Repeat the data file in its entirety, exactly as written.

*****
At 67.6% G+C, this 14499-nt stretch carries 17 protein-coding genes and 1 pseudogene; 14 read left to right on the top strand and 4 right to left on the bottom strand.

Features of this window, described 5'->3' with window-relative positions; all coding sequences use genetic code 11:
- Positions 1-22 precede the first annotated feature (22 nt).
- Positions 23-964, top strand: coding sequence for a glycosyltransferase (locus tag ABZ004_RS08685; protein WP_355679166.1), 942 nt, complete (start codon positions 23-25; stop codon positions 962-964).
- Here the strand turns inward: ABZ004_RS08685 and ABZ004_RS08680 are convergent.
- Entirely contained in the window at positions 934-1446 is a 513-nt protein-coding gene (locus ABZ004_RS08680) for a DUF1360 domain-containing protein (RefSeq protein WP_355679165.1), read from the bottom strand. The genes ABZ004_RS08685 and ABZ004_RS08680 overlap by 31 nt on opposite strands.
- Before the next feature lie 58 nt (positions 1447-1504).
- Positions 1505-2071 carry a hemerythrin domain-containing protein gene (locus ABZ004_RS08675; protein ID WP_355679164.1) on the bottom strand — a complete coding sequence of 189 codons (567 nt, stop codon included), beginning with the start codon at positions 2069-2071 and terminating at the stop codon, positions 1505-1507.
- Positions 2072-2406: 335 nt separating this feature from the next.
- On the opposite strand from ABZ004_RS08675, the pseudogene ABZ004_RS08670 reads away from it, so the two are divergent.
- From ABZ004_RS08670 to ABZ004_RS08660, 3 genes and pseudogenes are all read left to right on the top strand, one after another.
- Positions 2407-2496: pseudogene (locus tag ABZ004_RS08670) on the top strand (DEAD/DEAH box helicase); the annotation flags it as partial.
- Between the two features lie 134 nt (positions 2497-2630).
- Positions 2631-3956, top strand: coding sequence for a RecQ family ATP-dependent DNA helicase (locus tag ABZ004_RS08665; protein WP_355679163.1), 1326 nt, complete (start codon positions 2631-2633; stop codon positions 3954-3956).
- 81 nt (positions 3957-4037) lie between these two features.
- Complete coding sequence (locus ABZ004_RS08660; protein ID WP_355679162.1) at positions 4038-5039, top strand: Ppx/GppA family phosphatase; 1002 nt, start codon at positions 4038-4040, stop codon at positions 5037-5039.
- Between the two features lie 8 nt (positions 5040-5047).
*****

At 67.6% G+C, this 14499-nt stretch carries 17 protein-coding genes and 1 pseudogene; 14 read left to right on the top strand and 4 right to left on the bottom strand.

Features of this window, described 5'->3' with window-relative positions; all coding sequences use genetic code 11:
- Positions 1-22 precede the first annotated feature (22 nt).
- Positions 23-964, top strand: coding sequence for a glycosyltransferase (locus tag ABZ004_RS08685; protein WP_355679166.1), 942 nt, complete (start codon positions 23-25; stop codon positions 962-964).
- Here the strand turns inward: ABZ004_RS08685 and ABZ004_RS08680 are convergent.
- Entirely contained in the window at positions 934-1446 is a 513-nt protein-coding gene (locus ABZ004_RS08680) for a DUF1360 domain-containing protein (RefSeq protein WP_355679165.1), read from the bottom strand. The genes ABZ004_RS08685 and ABZ004_RS08680 overlap by 31 nt on opposite strands.
- Before the next feature lie 58 nt (positions 1447-1504).
- Positions 1505-2071 carry a hemerythrin domain-containing protein gene (locus ABZ004_RS08675; protein ID WP_355679164.1) on the bottom strand — a complete coding sequence of 189 codons (567 nt, stop codon included), beginning with the start codon at positions 2069-2071 and terminating at the stop codon, positions 1505-1507.
- Positions 2072-2406: 335 nt separating this feature from the next.
- On the opposite strand from ABZ004_RS08675, the pseudogene ABZ004_RS08670 reads away from it, so the two are divergent.
- From ABZ004_RS08670 to ABZ004_RS08660, 3 genes and pseudogenes are all read left to right on the top strand, one after another.
- Positions 2407-2496: pseudogene (locus tag ABZ004_RS08670) on the top strand (DEAD/DEAH box helicase); the annotation flags it as partial.
- Between the two features lie 134 nt (positions 2497-2630).
- Positions 2631-3956, top strand: coding sequence for a RecQ family ATP-dependent DNA helicase (locus tag ABZ004_RS08665; protein WP_355679163.1), 1326 nt, complete (start codon positions 2631-2633; stop codon positions 3954-3956).
- 81 nt (positions 3957-4037) lie between these two features.
- Complete coding sequence (locus ABZ004_RS08660; protein ID WP_355679162.1) at positions 4038-5039, top strand: Ppx/GppA family phosphatase; 1002 nt, start codon at positions 4038-4040, stop codon at positions 5037-5039.
- Between the two features lie 8 nt (positions 5040-5047).